For that matter, Metro Juarez is the station for the entire west side of the Centro Histórico – the neighborhood known as “Barrio San Juan Moyotlan.” Like any good neighborhood, it has a half dozen names. Known once, when Mexico-Tenochtitlan was an island, as Moyotlan, it’s called Centro Alameda, . Depressingly, that means “neighborhood of the mosquitos.”
The neighborhood is home to the city’s Chinatown, and it’s bordered in the north by the popular Avenida Juarez strip that leads from the city center, back to Paseo de la Reforma. That avenue is lined with a number of the neighborhood’s biggest attractions, plus the Federal Ministry of International Affairs, the Museum of Memory and Tolerance, and its a frequent promenade for visitors and city residents alike.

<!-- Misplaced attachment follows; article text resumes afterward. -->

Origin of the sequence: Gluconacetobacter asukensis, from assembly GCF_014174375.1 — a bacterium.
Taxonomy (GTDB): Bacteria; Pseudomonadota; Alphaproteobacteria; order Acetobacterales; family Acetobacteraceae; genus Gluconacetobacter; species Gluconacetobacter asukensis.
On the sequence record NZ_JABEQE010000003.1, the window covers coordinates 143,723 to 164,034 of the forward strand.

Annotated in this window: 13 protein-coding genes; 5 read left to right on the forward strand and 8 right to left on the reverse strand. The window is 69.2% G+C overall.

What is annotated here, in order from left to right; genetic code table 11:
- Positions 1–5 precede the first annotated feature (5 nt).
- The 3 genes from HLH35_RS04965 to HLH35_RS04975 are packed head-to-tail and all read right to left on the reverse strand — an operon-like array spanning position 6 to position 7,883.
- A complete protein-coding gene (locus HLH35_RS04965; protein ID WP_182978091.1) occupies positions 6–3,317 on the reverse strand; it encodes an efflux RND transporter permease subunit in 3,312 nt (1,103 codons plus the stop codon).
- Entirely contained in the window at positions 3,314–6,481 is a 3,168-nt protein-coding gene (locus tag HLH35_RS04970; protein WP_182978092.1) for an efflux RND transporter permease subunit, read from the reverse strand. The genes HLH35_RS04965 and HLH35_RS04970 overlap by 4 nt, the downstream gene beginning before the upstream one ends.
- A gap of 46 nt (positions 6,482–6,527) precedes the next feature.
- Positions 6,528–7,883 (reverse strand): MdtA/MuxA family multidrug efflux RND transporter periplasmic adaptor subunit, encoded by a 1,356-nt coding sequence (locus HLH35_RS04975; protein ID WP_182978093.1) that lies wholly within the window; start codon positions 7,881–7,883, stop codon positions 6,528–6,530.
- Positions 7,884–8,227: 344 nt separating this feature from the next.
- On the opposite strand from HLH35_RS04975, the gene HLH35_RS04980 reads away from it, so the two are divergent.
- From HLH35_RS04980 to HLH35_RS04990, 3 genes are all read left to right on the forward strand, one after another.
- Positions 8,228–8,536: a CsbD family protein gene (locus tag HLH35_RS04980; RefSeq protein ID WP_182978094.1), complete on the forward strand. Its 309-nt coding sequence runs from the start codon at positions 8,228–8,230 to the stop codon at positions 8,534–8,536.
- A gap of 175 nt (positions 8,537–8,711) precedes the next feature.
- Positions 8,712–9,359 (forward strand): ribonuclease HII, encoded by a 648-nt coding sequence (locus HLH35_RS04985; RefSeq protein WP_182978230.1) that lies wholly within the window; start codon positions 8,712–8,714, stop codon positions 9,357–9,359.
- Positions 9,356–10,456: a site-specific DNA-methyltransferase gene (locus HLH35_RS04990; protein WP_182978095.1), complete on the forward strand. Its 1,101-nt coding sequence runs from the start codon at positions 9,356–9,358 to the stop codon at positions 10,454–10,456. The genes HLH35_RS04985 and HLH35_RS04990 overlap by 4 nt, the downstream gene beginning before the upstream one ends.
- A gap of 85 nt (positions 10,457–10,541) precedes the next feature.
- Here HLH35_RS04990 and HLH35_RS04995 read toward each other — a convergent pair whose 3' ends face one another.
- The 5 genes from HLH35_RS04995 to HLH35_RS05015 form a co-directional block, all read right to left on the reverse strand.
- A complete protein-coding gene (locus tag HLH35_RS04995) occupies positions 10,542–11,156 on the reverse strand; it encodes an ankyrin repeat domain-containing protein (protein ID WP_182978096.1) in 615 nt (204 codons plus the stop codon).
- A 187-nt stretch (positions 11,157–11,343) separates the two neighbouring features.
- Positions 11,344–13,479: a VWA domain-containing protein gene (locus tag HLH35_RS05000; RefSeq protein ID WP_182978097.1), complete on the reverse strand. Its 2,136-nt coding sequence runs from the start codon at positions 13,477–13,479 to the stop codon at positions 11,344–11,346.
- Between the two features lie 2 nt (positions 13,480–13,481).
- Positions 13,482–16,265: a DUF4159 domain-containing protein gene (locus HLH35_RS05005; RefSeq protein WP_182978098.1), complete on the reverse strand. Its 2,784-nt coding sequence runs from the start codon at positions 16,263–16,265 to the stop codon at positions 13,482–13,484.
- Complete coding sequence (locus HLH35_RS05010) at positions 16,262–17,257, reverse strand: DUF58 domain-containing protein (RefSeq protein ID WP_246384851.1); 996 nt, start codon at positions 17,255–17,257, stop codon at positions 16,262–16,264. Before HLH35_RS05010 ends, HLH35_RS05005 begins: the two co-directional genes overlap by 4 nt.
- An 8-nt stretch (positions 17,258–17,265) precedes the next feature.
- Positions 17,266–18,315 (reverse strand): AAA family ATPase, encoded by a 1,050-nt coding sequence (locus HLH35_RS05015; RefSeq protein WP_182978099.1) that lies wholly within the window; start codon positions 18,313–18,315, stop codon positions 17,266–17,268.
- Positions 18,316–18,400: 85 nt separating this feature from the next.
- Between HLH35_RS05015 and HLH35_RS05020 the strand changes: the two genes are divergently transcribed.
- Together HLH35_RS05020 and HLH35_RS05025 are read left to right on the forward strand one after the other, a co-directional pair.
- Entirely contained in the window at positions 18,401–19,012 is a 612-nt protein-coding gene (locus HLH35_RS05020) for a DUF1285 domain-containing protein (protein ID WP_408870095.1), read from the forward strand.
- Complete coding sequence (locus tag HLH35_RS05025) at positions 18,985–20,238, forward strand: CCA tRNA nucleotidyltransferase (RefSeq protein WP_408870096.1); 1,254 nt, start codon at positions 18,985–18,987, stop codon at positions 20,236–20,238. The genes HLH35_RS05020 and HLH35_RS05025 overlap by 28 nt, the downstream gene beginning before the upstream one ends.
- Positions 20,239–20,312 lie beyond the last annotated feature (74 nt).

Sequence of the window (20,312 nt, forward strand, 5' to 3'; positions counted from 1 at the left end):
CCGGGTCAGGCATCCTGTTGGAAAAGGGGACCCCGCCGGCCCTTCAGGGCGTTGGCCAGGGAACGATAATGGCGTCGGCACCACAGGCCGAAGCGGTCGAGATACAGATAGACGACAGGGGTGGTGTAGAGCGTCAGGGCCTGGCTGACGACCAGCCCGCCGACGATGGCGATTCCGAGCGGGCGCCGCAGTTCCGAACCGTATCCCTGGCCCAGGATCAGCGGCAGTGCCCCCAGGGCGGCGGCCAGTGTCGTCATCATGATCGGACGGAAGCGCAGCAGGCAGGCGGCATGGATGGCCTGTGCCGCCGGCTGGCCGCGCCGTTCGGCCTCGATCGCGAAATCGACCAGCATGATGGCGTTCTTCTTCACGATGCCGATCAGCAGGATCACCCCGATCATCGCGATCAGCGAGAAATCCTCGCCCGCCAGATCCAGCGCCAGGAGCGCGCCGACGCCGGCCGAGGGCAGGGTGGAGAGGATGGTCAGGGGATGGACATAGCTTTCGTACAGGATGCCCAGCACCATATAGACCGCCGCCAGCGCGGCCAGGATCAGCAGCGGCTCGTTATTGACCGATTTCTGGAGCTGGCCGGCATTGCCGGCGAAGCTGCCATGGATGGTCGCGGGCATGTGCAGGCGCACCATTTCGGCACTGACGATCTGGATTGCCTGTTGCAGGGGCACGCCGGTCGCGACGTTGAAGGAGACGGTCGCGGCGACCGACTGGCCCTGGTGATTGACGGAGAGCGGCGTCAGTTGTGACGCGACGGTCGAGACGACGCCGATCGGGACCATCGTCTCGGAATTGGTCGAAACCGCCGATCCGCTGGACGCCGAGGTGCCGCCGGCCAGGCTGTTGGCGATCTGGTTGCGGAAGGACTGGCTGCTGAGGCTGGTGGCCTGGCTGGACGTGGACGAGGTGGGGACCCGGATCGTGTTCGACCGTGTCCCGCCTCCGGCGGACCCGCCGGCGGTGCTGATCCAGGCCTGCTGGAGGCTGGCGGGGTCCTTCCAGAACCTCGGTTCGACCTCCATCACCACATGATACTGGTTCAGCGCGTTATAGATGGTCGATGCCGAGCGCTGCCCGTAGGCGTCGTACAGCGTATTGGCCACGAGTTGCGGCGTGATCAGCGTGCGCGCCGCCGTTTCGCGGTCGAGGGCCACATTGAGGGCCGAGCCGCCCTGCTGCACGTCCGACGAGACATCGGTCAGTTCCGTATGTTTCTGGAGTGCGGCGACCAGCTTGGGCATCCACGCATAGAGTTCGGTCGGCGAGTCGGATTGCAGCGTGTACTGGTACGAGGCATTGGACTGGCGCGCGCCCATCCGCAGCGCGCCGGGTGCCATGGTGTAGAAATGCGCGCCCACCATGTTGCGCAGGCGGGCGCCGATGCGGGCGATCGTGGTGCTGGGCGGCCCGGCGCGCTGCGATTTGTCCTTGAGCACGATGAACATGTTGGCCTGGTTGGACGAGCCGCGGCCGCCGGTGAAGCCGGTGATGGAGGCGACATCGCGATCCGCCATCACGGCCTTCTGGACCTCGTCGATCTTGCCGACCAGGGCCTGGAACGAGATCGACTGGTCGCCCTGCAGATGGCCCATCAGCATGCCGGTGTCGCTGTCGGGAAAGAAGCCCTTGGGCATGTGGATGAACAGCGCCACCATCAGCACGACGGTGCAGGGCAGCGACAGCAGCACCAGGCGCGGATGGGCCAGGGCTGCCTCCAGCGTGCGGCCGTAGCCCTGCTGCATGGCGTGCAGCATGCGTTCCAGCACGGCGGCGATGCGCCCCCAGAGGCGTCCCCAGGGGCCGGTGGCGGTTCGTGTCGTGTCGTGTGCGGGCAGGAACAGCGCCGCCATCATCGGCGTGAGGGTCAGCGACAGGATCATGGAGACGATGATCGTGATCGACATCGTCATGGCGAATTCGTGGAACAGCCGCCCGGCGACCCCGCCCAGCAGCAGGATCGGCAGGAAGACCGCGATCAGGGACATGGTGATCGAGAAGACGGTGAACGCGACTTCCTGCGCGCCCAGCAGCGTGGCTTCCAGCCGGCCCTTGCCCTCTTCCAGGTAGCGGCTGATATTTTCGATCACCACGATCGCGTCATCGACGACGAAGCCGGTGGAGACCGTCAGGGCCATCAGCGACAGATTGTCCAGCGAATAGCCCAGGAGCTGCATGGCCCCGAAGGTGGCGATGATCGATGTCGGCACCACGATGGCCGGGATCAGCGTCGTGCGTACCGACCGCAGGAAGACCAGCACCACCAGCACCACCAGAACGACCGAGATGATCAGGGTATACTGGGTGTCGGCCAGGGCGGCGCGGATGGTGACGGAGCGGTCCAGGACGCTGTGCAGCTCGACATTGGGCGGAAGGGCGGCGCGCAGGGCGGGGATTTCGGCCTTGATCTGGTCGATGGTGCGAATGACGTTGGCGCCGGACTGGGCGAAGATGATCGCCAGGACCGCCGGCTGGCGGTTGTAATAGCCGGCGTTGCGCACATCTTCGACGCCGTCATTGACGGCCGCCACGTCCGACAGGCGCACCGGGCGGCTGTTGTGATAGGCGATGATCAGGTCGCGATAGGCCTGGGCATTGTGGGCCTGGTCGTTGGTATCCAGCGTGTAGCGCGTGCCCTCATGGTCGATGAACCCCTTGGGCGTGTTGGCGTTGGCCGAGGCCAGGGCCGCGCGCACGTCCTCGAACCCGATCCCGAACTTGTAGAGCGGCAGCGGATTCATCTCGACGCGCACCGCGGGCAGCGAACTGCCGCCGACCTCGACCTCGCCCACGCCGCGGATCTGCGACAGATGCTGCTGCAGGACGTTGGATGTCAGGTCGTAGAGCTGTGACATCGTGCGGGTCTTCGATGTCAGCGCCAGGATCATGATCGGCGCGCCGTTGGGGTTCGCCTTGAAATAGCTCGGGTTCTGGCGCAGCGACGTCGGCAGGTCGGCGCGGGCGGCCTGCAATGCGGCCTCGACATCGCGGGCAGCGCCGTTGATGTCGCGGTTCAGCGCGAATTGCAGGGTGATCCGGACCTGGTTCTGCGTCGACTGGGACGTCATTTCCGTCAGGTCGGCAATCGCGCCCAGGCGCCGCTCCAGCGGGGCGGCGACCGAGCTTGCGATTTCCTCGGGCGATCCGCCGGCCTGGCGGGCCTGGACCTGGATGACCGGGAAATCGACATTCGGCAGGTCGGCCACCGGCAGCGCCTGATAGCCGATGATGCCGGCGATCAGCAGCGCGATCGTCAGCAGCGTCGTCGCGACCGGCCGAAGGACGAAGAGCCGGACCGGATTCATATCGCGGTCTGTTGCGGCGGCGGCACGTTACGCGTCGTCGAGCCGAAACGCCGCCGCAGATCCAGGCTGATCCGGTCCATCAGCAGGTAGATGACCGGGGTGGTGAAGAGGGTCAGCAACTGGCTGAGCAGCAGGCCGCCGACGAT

Metro Juarez is the front door for all of this. One block north is the thriving Independencia business corridor that leads to the Barrio Chino. Across avenida Balderas, the Articulo 123 corridor is slowly growing into another corridor, with newer younger businesses sprouting up, all right behind the Expo Reforma convention center.